Delaware Court Recognizes Need for Flexibility in Reviewing Sales Processes

Theodore Mirvis is a partner in the Litigation Department at Wachtell, Lipton, Rosen & Katz. This post is based on a Wachtell Lipton firm memorandum by Mr. Mirvis, William Savitt, and Ryan A. McLeod. This post is part of the Delaware law series, which is co-sponsored by the Forum and Corporation Service Company; links to other posts in the series are available here.

The Delaware Court of Chancery has refused to enjoin an all-cash merger transaction negotiated by an actively engaged and independent board of directors, despite the fact that the sales process did not include customary features such as a fairness opinion or a fiduciary out, and the transaction was effectively locked up within a day by the execution of written consents by a majority of the stockholders. In re OPENLANE, Inc. S’holders Litig., C.A. No. 6849-VCN (Del. Ch. Sept. 30, 2011).

OPENLANE is a thinly-traded company with a highly concentrated shareholder base: 68.5 percent of its stock is held by a sixteen-person group of management and directors. Anticipating adverse market conditions in its principal business, the board negotiated with three potential strategic buyers in the first part of 2011, but did not undertake a broad auction or contact any possible financial buyers. In September, the board signed an agreement with the top bidder. Although no voting agreement was entered into as part of the merger, a majority of the company’s shareholders executed written consents approving the merger the very next day.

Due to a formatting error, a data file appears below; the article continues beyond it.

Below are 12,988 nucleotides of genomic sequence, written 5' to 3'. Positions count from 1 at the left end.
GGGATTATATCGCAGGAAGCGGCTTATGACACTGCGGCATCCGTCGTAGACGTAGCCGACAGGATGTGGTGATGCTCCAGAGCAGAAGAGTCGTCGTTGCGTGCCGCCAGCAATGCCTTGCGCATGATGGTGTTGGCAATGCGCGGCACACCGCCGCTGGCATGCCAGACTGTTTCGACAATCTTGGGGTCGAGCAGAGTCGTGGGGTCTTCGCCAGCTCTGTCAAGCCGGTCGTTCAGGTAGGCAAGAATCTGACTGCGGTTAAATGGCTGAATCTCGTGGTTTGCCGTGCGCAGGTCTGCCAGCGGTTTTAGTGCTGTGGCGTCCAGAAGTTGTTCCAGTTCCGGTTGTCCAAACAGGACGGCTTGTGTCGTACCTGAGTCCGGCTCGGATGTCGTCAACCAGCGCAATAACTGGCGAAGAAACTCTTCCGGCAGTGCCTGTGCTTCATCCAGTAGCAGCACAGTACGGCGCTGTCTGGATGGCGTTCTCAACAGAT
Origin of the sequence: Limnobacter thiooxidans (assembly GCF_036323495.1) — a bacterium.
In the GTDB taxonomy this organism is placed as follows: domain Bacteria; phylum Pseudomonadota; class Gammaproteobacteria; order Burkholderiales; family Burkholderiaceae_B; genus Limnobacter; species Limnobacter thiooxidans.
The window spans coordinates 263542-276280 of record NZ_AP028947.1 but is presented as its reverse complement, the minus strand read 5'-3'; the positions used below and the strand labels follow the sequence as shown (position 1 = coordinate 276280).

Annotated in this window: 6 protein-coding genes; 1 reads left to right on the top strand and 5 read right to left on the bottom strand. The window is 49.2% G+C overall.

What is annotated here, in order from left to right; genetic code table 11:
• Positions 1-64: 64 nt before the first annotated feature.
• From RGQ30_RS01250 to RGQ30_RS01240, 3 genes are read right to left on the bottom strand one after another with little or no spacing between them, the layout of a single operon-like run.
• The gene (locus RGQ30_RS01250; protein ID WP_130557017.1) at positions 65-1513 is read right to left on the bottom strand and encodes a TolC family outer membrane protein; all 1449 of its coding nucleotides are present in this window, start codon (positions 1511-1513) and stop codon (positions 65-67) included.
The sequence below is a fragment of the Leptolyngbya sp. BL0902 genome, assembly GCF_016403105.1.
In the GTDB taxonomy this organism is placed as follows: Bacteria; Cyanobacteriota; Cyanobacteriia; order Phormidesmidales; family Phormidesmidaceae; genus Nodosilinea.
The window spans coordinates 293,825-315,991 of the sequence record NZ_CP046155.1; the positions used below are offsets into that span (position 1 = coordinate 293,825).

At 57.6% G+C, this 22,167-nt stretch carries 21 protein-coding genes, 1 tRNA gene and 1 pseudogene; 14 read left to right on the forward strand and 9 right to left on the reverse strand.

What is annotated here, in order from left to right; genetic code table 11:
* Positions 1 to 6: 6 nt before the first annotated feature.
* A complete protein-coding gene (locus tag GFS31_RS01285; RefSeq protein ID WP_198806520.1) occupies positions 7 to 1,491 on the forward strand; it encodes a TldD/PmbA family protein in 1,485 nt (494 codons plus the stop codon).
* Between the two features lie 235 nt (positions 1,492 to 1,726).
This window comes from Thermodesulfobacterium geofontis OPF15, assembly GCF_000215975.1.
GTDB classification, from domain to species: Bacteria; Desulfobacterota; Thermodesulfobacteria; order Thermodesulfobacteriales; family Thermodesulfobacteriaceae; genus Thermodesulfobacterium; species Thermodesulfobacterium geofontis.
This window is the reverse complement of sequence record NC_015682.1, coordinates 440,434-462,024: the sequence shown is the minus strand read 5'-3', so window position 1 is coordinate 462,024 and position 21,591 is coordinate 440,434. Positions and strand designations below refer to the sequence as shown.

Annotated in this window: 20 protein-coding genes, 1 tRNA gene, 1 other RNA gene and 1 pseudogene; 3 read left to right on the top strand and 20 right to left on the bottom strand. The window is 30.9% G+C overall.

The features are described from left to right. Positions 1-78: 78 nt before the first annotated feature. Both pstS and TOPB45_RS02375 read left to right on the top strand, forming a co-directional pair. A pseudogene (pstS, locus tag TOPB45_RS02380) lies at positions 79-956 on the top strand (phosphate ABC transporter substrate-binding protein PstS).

Shareholder litigation ensued. The plaintiffs attacked the board’s decision to contact only three potential buyers, the lack of a fairness opinion, the lack of a post-signing market check, and the lack of any provision in the merger agreement permitting the directors to back out of the deal if their fiduciary duties so required.

Rejecting those challenges, Vice Chancellor Noble reaffirmed Delaware’s longstanding refusal to impose a mandatory checklist of merger features. The Vice Chancellor cautioned that where “a board fails to employ any traditional value maximization tool, such as an auction, a broad market check, or a go-shop provision, that board must possess an impeccable knowledge of the company’s business for the Court to determine that it acted reasonably.” But, emphasizing the board’s hands-on expertise and detailed involvement with the transaction process, the Court held that “this is one of those few boards” capable of satisfying that test.

As to the claim that the deal was impermissibly locked up via the stockholder consents, the Vice Chancellor distinguished the Omnicare precedent (see our memorandum of April 10, 2003) on the grounds that the votes were not strictly “locked up” pursuant to a voting agreement. Rather, the preliminary record suggested only that “after the Board approved the Merger Agreement, the holders of a majority of shares quickly provided consents.” Accordingly, the court reasoned, the merger agreement “neither forced a transaction on the shareholders, nor deprived them of the right to receive alternative offers.” Vice Chancellor Noble thus held that a fiduciary out is not a per se requirement of Delaware law and refused to undertake the “perilous endeavor” of “[e]njoining a merger when no superior offer has emerged.”

Vice Chancellor Noble’s decision indicates that Omnicare does not bar stockholders from locking up a deal through written consents immediately after the execution of a merger agreement, and it confirms that the Delaware courts will respect the reasonable decisions of a non-conflicted, informed board—even if they depart from customary practice.

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